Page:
Could it really be possible to grow the fuel we put in our cars? If ExxonMobil
Synthetic Genomics, founded by a who’s-who of scientists including J. Craig Venter, Ph.D., and Nobel Laureate Hamilton O. Smith, M.D., is trying to use the photosynthesis in algae to make custom-designed biofuel as a byproduct. Sunlight and CO2 go in, and fuel comes out. The end product will not act much differently than biofuels and ethanol produced by Archer Daniels Midland
ExxonMobil’s alliance is strictly for research and didn’t include an equity investment. If ExxonMobil is going to get anything out of this investment, it’s going to have to succeed in creating algae biofuels. BP, on the other hand, is a major investor in Synthetic Genomics, so they have a stake in the company’s success even if hydrocarbon recovery research doesn’t work out.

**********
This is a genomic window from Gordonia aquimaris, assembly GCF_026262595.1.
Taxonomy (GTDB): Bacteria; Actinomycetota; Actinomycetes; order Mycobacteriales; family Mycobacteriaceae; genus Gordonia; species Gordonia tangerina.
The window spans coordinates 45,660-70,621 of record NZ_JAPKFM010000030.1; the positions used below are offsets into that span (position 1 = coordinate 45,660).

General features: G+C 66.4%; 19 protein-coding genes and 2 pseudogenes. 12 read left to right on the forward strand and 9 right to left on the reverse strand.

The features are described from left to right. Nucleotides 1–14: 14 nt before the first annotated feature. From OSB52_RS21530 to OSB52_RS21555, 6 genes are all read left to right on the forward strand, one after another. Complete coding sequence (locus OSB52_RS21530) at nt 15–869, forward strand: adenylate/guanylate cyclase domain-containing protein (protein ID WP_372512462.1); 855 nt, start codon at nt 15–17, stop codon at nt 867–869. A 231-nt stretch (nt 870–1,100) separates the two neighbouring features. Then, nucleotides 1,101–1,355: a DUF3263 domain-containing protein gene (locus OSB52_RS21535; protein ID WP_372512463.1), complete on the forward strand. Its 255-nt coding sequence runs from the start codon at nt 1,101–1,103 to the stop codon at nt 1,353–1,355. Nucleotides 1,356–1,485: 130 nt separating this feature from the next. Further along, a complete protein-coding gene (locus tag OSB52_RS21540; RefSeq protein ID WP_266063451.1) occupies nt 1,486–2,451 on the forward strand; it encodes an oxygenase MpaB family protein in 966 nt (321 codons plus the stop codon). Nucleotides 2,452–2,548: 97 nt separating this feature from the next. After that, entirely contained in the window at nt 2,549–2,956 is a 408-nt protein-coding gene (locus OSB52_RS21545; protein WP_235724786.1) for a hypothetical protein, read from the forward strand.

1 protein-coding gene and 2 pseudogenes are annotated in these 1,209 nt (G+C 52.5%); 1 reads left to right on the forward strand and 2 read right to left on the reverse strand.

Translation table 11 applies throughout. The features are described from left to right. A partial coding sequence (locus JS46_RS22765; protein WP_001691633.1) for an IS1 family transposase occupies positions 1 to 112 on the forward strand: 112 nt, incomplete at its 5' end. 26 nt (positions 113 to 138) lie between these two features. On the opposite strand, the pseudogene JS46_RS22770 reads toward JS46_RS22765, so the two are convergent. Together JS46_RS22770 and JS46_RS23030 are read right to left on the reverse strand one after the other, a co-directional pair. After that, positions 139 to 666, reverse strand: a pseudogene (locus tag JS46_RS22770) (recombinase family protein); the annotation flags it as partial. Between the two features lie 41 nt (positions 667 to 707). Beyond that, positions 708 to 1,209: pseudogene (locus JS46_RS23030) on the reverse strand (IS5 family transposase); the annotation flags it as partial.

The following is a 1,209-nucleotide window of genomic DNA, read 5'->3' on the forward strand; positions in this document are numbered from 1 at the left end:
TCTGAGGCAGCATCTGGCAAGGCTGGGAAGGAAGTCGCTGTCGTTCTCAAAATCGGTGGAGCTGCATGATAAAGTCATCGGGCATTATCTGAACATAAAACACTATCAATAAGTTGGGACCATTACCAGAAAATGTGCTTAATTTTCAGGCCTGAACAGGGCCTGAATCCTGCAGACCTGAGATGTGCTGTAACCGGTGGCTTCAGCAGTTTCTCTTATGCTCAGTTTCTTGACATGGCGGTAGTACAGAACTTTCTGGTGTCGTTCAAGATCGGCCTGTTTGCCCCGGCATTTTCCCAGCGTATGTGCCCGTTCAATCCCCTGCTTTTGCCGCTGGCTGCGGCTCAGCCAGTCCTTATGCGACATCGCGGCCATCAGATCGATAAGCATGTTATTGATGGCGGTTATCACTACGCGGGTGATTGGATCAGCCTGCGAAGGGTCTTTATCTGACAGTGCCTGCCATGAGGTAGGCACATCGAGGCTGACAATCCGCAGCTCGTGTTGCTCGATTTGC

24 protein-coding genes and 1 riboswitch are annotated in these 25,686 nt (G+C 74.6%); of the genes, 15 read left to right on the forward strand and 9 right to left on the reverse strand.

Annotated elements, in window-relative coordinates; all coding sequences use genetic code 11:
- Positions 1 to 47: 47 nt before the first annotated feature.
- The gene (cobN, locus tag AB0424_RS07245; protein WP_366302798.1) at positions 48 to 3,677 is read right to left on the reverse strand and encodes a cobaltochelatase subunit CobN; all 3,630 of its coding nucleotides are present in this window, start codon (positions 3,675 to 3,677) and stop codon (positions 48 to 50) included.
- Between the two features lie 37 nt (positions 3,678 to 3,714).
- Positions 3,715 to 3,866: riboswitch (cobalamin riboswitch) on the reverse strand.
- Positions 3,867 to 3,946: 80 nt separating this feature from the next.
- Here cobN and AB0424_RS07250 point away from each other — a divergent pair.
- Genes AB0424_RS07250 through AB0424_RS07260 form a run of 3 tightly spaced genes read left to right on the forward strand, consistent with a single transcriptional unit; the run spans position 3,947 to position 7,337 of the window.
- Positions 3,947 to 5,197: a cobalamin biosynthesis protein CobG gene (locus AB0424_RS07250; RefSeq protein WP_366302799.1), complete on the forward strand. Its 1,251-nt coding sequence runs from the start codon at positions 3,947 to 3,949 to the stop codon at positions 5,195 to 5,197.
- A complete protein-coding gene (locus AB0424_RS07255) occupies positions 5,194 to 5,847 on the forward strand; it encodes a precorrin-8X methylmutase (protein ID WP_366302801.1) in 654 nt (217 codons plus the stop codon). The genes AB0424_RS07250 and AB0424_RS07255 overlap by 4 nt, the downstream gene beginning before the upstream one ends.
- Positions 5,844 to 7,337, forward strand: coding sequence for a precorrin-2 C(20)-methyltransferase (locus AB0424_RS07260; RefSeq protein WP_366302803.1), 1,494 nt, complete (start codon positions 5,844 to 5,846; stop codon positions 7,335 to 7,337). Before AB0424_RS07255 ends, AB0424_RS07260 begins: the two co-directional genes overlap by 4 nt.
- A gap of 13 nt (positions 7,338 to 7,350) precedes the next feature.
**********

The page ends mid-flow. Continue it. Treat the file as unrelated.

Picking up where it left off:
I’m always skeptical when I see big oil companies investing in alternative fuels. The stench of a PR campaign can be smelled from a mile away. But the more I hear about these algae-based products, the more excited I get about the opportunity. Spending $600 million on a PR campaign is a big investment, so they’re putting research money where their mouth is.
If ExxonMobil gets this right, it may not be long until you have the option to put algae fuel in your gas tank. Maybe they can even engineer an exhaust that smells good.
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